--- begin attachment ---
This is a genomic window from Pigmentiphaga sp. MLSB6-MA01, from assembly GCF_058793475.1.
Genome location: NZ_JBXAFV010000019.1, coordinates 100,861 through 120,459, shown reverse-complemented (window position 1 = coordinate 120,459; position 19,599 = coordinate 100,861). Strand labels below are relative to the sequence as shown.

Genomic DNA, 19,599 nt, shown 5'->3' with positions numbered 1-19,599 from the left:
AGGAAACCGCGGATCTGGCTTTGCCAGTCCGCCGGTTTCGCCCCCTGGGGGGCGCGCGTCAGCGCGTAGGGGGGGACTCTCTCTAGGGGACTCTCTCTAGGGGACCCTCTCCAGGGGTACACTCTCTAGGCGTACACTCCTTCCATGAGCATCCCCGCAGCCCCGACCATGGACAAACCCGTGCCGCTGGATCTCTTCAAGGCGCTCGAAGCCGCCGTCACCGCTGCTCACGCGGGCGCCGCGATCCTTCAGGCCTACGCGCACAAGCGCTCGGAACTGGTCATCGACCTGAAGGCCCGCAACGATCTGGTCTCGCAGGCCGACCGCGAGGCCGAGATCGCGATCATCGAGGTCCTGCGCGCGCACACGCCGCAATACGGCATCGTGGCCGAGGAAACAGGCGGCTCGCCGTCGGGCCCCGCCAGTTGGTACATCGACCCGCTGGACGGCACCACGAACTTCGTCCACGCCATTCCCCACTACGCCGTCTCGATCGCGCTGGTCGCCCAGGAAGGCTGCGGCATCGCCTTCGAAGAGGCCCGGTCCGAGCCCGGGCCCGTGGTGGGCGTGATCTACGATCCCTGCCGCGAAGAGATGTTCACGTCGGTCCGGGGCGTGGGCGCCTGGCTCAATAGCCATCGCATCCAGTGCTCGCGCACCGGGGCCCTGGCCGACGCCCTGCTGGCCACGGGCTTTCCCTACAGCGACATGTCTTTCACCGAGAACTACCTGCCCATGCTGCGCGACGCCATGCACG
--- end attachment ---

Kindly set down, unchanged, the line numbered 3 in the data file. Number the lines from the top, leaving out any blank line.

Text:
Genomic DNA, 19,599 nt, shown 5'->3' with positions numbered 1-19,599 from the left: